A firefighter’s personal protective equipment (PPE) is their most important equipment on the job. It protects them from serious injuries and illnesses as they come into contact with a variety of hazards. Today’s equipment includes a self-contained breathing apparatus, helmets, clothing, gloves, blankets and much more.
It wasn’t always this way. As in any industry, our evolving understanding of firefighting techniques has driven innovation in the gear we equip our firefighters with. The equipment we see in the field today is very different from the equipment of the past. How did we get here?
No one wants a fire in their building. If you own or manage a workplace, you follow certain safety standards to protect your employees and property from fire. Yet, in 2013 alone, more than a million fires broke out in the United States. The U.S. Fire Administration, which collects and analyzes fire data, determined that these fires cost $11.5 billion, caused almost 16,000 injuries, and killed more than 3,000 people.
Fires are far too costly to skimp on fire safety protocol. In an effort to protect against fires, our government, manufacturers, and businesses have employed flame-retardant chemicals that attempt to inhibit or drastically reduce the damage of fires. Recent research is showing that these flame retardants may not be the solution or as safe that many think they are.
When it comes to fire safety and construction regulations, it’s always best to set sky-high safety standards and hold your buildings to them. Unfortunately, modern civilizations are built on lessons learned the hard way. Most of our international building codes and city safety regulations exist because of tragic events that showed us how we shouldn’t build things.
Dozens of fires and natural disasters have ripped through our world’s greatest cities, leaving destruction – and eventually, new regulations – in their wake. But the following fires have had a huge impact on modern fire codes, especially in the cities they nearly destroyed. These five beastly blazes probably made it into your history textbooks, but you may not know how they laid the groundwork for the rules you must follow today.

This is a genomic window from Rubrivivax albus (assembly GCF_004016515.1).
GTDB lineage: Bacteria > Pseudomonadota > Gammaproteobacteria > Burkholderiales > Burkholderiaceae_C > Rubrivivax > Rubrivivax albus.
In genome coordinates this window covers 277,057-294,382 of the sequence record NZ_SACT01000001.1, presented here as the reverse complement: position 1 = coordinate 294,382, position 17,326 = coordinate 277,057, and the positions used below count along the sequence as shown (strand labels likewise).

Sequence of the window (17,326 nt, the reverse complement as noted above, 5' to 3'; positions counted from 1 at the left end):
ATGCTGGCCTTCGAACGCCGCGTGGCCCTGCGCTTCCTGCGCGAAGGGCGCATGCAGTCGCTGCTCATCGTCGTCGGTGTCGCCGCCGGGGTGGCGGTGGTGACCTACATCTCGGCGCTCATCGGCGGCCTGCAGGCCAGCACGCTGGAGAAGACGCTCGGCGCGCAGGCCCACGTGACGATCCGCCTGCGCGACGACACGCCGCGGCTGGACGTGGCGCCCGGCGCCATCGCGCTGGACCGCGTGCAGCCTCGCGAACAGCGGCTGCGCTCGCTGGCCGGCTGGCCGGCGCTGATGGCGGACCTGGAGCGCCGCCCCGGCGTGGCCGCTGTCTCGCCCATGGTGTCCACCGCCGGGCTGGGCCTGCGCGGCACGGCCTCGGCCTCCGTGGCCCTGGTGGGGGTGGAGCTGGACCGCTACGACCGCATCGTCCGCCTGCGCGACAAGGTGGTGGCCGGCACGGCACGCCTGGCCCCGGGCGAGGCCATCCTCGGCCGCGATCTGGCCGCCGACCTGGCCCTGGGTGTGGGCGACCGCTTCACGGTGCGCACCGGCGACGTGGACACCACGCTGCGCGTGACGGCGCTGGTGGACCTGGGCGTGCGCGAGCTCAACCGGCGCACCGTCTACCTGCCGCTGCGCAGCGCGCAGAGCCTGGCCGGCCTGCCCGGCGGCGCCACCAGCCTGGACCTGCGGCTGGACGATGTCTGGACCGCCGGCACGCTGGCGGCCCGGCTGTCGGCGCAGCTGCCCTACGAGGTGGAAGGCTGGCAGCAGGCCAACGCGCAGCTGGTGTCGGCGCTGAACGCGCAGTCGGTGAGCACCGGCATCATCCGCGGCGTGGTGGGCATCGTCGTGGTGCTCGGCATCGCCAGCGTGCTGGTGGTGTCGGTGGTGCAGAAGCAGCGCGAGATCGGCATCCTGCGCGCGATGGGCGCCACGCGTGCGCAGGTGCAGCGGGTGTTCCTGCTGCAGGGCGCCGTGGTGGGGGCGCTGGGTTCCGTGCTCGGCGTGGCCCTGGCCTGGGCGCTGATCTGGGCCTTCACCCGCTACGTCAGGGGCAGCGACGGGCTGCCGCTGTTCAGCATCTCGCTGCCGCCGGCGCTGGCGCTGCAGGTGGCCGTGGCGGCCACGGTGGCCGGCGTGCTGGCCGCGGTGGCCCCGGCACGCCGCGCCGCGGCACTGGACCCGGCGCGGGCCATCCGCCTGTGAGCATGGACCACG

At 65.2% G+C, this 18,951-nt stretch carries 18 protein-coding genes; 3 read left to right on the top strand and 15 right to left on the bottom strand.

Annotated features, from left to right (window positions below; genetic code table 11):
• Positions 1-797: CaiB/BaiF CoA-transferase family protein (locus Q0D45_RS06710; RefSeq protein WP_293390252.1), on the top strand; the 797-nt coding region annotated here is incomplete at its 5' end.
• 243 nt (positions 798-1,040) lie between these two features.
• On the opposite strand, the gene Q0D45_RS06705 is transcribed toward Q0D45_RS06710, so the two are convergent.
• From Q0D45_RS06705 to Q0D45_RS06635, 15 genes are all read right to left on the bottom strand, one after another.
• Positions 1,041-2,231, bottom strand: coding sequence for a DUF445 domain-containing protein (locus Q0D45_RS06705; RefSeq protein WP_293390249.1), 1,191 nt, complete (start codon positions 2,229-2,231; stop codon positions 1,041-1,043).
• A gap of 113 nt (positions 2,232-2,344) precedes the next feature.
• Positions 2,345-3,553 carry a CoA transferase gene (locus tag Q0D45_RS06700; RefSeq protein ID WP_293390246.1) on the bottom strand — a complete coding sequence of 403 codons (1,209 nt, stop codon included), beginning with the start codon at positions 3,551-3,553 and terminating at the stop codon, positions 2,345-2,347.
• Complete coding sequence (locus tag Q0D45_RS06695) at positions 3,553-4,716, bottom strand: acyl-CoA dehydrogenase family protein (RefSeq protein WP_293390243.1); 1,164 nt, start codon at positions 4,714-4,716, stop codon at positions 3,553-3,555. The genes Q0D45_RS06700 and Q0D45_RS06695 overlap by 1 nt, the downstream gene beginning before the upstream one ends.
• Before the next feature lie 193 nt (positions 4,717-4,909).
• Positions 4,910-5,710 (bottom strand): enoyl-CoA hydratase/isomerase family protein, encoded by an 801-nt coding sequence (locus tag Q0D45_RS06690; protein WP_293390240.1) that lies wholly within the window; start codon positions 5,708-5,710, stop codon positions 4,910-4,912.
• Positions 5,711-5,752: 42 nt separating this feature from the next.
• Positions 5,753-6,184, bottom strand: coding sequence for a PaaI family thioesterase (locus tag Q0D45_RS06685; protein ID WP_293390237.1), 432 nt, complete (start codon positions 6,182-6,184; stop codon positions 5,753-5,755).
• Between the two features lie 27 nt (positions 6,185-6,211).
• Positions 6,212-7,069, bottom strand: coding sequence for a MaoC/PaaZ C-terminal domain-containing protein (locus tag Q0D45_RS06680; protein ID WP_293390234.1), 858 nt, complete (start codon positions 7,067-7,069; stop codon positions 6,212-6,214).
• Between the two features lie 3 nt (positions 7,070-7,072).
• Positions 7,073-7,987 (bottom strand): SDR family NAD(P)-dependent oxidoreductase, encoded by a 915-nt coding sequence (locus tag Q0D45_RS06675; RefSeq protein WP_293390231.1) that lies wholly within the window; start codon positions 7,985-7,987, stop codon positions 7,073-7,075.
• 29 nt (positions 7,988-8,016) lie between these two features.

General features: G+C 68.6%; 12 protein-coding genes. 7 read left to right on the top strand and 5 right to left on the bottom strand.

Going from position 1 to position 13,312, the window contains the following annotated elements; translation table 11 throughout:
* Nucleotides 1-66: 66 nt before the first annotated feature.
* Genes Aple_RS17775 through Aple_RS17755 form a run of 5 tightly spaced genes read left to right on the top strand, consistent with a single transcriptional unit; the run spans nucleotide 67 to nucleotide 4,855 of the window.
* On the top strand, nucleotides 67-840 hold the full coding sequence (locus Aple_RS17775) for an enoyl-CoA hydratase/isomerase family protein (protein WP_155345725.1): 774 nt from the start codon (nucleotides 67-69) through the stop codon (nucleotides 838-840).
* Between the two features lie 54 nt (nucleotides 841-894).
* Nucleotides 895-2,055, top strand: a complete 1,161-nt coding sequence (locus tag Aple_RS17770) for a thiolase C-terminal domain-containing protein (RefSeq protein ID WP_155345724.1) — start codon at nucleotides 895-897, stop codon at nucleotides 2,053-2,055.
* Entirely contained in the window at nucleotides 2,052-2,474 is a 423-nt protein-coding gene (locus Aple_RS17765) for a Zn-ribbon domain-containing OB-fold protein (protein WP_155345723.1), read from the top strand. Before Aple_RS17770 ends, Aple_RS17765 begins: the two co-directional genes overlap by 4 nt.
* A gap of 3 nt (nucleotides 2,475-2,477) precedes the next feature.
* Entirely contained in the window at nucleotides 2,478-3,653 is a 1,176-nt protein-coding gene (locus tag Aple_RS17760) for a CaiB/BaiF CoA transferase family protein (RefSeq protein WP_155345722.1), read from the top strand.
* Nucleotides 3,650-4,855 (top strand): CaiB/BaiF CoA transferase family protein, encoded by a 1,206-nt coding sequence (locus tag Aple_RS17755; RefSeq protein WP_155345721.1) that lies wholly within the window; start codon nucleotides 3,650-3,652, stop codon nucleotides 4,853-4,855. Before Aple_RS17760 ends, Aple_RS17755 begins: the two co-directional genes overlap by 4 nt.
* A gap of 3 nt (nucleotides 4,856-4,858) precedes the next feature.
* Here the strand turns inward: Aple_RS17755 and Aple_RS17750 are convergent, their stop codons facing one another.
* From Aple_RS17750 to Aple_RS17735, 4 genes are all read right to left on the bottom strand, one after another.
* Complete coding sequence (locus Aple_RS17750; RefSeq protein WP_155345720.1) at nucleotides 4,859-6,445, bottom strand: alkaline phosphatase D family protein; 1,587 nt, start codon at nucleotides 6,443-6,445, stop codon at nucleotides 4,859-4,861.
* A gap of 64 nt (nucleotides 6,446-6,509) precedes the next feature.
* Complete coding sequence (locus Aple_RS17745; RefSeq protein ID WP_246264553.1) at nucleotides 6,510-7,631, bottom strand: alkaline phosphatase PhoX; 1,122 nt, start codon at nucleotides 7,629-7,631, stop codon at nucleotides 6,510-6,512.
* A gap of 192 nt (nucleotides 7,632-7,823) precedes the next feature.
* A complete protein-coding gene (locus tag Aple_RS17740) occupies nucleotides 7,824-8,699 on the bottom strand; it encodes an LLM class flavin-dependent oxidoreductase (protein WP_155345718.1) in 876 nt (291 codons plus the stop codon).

As a small business owner, you have a legal and ethical responsibility to keep your employees safe. Fire safety is one way in which you do this, and it’s
an important one. If you own a business, no matter how large or small it may be, you are legally obligated to understand and follow fire safety laws.
However, many business owners don’t understand fire safety laws to the fullest extent. Learn about the five key things your small business should be doing to keep your property, employees, and customers safe from fire dangers.
Keeping your facility equipped with properly stored and inspected fire extinguishers is not only required by law, but may also help you sleep better at
night. Different facilities will require specific extinguishers based on the types of combustible materials present. Each class of materials is given a
letter rating and will have one or more particular fire extinguisher containing the appropriate type of agent to extinguish the flames. Class A fires are the first class of fire that need to be addressed. Learn all the details about class A fires and suitable Class A fire extinguishers to keep your
business or home safe.
Keeping your kitchen safe from fires requires regular maintenance, inspection, and cleaning of kitchen appliances and surfaces. We have developed a helpful restaurant kitchen fire prevention checklist to help you reduce the risk of fire and be prepared in case one does occur.
Nobody looks forward to a fire inspection, but being prepared makes it much less stressful. Your business has come too far to get derailed by a conflict with the fire marshal. Be sure to follow proper fire safety practices to breeze through your upcoming fire inspection and get back to work. By avoiding the most commonly cited fire code violations, you can set your business up for a successful inspection and safe working conditions. Here are the best tips for how to prepare your business for a fire inspection.
The Five Classes of Fires and The Fire Extinguishers That Stop Them
When you run a business, you are responsible for the safety of your employees and guests. A large part of safety is being prepared for accidents and emergencies such as a fire. You may believe that you are prepared if you have a fire extinguisher on site, but you may not be as prepared as you think.
The common fire extinguisher is one of the most well known and widely used safety tools. However, you cannot buy the first fire extinguisher you see and expect it to keep your business safe. Every business is different and so are the potential dangers they face.
Fire extinguishers are specialized pieces of equipment that are designed to put out fires of different classes. Fire extinguisher ratings are based on the five classes of fires. Do you have the right fire extinguishers for your unique risks?
Is Your Fire Extinguisher Ready For An Emergency?
Having a safety plan is extremely important for your business but one thing that you make not think about is if your fire extinguisher is ready for a fire. You may already know, placing fire extinguishers around your building allows your trained employees to put out small fires before they turn into large devastating conflagrations. But will they work when they need to? If you want your fire extinguishers to work when you need them, you have to perform regular maintenance checks at least monthly. We have created a checklist to make sure your fire extinguisher is ready when you need it.